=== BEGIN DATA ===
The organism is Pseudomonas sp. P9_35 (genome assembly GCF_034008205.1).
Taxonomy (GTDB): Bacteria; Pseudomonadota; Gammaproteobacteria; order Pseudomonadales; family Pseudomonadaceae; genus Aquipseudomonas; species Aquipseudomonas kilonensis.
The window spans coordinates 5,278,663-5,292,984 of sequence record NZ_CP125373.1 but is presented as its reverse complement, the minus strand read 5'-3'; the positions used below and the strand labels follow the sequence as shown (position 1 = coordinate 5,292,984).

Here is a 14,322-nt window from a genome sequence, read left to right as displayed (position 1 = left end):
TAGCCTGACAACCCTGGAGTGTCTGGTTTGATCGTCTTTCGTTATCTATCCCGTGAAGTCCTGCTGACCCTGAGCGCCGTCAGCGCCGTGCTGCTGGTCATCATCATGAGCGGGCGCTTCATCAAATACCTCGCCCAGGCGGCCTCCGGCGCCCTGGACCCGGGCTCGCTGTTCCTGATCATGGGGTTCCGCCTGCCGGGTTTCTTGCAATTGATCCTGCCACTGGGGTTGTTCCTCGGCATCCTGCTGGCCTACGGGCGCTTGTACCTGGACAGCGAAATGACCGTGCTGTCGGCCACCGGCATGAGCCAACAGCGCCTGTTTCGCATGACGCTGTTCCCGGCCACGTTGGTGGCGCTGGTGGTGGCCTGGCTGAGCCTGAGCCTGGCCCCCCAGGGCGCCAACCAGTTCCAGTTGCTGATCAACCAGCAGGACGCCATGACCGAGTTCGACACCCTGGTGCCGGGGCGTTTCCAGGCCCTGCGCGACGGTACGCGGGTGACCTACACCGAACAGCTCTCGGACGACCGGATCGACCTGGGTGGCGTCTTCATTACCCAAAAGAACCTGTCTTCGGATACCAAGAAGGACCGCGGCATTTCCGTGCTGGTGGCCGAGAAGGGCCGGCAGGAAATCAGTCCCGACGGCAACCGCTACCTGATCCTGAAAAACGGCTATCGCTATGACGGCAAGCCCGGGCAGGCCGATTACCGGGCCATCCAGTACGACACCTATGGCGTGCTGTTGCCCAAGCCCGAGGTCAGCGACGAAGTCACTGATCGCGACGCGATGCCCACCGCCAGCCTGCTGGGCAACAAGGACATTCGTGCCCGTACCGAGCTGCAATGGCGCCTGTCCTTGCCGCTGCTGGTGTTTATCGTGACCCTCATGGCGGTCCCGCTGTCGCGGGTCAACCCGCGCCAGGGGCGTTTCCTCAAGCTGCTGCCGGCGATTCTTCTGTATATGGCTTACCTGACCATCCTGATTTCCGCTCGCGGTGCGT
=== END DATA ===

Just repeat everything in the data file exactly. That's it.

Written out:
The organism is Pseudomonas sp. P9_35 (genome assembly GCF_034008205.1).
Taxonomy (GTDB): Bacteria; Pseudomonadota; Gammaproteobacteria; order Pseudomonadales; family Pseudomonadaceae; genus Aquipseudomonas; species Aquipseudomonas kilonensis.
The window spans coordinates 5,278,663-5,292,984 of sequence record NZ_CP125373.1 but is presented as its reverse complement, the minus strand read 5'-3'; the positions used below and the strand labels follow the sequence as shown (position 1 = coordinate 5,292,984).

Here is a 14,322-nt window from a genome sequence, read left to right as displayed (position 1 = left end):
TAGCCTGACAACCCTGGAGTGTCTGGTTTGATCGTCTTTCGTTATCTATCCCGTGAAGTCCTGCTGACCCTGAGCGCCGTCAGCGCCGTGCTGCTGGTCATCATCATGAGCGGGCGCTTCATCAAATACCTCGCCCAGGCGGCCTCCGGCGCCCTGGACCCGGGCTCGCTGTTCCTGATCATGGGGTTCCGCCTGCCGGGTTTCTTGCAATTGATCCTGCCACTGGGGTTGTTCCTCGGCATCCTGCTGGCCTACGGGCGCTTGTACCTGGACAGCGAAATGACCGTGCTGTCGGCCACCGGCATGAGCCAACAGCGCCTGTTTCGCATGACGCTGTTCCCGGCCACGTTGGTGGCGCTGGTGGTGGCCTGGCTGAGCCTGAGCCTGGCCCCCCAGGGCGCCAACCAGTTCCAGTTGCTGATCAACCAGCAGGACGCCATGACCGAGTTCGACACCCTGGTGCCGGGGCGTTTCCAGGCCCTGCGCGACGGTACGCGGGTGACCTACACCGAACAGCTCTCGGACGACCGGATCGACCTGGGTGGCGTCTTCATTACCCAAAAGAACCTGTCTTCGGATACCAAGAAGGACCGCGGCATTTCCGTGCTGGTGGCCGAGAAGGGCCGGCAGGAAATCAGTCCCGACGGCAACCGCTACCTGATCCTGAAAAACGGCTATCGCTATGACGGCAAGCCCGGGCAGGCCGATTACCGGGCCATCCAGTACGACACCTATGGCGTGCTGTTGCCCAAGCCCGAGGTCAGCGACGAAGTCACTGATCGCGACGCGATGCCCACCGCCAGCCTGCTGGGCAACAAGGACATTCGTGCCCGTACCGAGCTGCAATGGCGCCTGTCCTTGCCGCTGCTGGTGTTTATCGTGACCCTCATGGCGGTCCCGCTGTCGCGGGTCAACCCGCGCCAGGGGCGTTTCCTCAAGCTGCTGCCGGCGATTCTTCTGTATATGGCTTACCTGACCATCCTGATTTCCGCTCGCGGTGCGT